If we believe the US intelligence community that they do, indeed, have proof it was Russia and Russia alone doing the hacking, it’s a big fat question why Trump does not accept it. One answer is Trump refusing to give anyone else any credit for his electoral win. Putin is thought to be exploiting Trump’s childish vanity. Dissident Kasparov said on TV that Putin wanted Trump to win and helped him to win because he judges Trump a childish fool he can manipulate.
Trump seems not to care that Putin lied to his face. Since Trump probably lied to Putin, too, Trump probably thinks they are square. Instead of the one thing we wanted, we got some cockamamie ceasefire deal in Syria, which should have been last on the list of priorities. Sorry, Syria, but N. Korea is, at the moment, more dangerous. Now we need to watch for whether Trump tries to roll back sanctions against Russia, including the seized properties.
What was the one thing we wanted? The equivalent of Reagan’s “Mr. Gorbychev, tear down this wall.” But maybe Putin didn’t win, after all. Trump may not have come off as strong and promoting America First, but Trump lies and changes his stance all the time. The word is erratic. Putin may not have gotten what he thinks he got. And what does he want? For Russia to appear one of the top players on the global stage. Okay, Trump gave him that, even though Russia is half the size of California, $1.2 trillion vs. $2.5 trillion. California would be the 6th largest nation if it were a country. Russia has vast natural resources, but hardly any industrial base and a corrupt, dysfunctional financial system. Quick, name a Russian invention that has caught fire globally.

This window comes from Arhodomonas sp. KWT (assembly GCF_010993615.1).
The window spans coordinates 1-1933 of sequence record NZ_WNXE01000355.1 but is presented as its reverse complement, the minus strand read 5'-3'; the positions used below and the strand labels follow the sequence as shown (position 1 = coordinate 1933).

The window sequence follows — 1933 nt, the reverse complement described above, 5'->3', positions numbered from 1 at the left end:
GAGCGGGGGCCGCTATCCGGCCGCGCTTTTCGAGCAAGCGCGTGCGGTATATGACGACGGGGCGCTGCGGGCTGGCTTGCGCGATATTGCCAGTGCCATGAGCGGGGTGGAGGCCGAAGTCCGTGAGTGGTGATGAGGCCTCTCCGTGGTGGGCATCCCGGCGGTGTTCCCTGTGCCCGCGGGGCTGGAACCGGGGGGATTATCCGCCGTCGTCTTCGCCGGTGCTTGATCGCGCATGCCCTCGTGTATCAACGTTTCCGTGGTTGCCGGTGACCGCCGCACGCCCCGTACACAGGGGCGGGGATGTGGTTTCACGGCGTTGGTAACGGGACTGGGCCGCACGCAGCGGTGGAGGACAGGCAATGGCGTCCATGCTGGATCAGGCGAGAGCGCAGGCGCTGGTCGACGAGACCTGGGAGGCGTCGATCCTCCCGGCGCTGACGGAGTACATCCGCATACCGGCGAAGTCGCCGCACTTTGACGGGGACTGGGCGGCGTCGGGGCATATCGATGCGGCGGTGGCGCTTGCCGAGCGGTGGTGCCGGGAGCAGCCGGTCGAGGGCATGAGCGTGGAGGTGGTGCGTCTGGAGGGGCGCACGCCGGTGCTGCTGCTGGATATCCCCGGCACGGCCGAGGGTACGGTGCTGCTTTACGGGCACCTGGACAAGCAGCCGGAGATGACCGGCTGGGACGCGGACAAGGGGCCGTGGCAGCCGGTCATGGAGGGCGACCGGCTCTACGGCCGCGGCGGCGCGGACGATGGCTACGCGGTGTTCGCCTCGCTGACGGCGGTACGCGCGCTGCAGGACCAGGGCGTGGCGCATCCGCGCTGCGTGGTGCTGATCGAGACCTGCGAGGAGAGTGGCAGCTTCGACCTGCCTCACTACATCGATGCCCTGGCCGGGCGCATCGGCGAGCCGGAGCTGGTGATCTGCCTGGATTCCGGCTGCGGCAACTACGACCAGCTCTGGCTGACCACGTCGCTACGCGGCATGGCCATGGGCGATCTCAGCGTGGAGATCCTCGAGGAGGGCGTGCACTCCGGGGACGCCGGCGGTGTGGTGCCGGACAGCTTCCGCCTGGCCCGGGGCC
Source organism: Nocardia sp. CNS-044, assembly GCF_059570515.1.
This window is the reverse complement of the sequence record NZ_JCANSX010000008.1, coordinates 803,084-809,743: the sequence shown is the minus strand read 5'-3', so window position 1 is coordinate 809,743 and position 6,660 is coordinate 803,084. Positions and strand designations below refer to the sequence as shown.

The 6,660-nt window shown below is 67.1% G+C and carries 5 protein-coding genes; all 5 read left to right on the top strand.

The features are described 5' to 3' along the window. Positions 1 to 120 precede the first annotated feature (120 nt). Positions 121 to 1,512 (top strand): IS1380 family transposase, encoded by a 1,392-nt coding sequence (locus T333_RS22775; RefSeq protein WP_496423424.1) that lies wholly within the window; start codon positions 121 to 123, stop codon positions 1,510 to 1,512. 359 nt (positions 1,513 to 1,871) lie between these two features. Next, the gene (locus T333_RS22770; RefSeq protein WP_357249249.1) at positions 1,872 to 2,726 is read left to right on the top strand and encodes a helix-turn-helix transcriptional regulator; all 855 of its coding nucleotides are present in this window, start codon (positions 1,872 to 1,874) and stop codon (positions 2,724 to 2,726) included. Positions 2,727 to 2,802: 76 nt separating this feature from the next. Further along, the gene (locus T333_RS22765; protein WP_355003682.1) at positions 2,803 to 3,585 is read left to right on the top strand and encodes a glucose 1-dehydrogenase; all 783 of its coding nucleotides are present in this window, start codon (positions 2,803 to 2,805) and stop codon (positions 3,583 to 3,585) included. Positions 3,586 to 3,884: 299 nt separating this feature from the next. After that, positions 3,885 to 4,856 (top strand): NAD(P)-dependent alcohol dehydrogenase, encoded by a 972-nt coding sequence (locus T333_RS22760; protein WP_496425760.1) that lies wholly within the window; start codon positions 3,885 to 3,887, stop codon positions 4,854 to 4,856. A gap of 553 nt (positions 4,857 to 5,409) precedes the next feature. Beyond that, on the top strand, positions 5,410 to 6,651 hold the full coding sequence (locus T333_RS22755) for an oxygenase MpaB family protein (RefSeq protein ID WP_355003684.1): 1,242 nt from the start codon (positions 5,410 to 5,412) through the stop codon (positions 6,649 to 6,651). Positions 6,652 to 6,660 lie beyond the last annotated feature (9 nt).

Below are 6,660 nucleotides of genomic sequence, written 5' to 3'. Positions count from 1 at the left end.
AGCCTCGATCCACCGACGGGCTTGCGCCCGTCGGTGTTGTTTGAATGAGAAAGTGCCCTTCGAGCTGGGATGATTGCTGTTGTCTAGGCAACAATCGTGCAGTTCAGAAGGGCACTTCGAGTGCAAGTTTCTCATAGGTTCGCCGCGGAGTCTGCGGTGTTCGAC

But beyond being able to strut upon the global stage, Putin wants the US and West to end sanctions, to accept that he can keep Crimea, and he would also like the US to stop the trend toward oil selfsufficiency, including the ability to export to Europe, so far Russia’s captive.
The irony is that if Khruschev was right and Russia “buries” the US, where will Russia get things like i-phones and movies when we’re gone? Another irony is that if the US impeaches Trump or gets rid of him some other way, we will get Dimbulb Pence. This might be preferable to Putin. And Putin has a long game. Cozying up to Christian evangelicals is one of Russia’s latest ploys. Nearly a majority now view Russia favorably. You have to ask yourself “why”?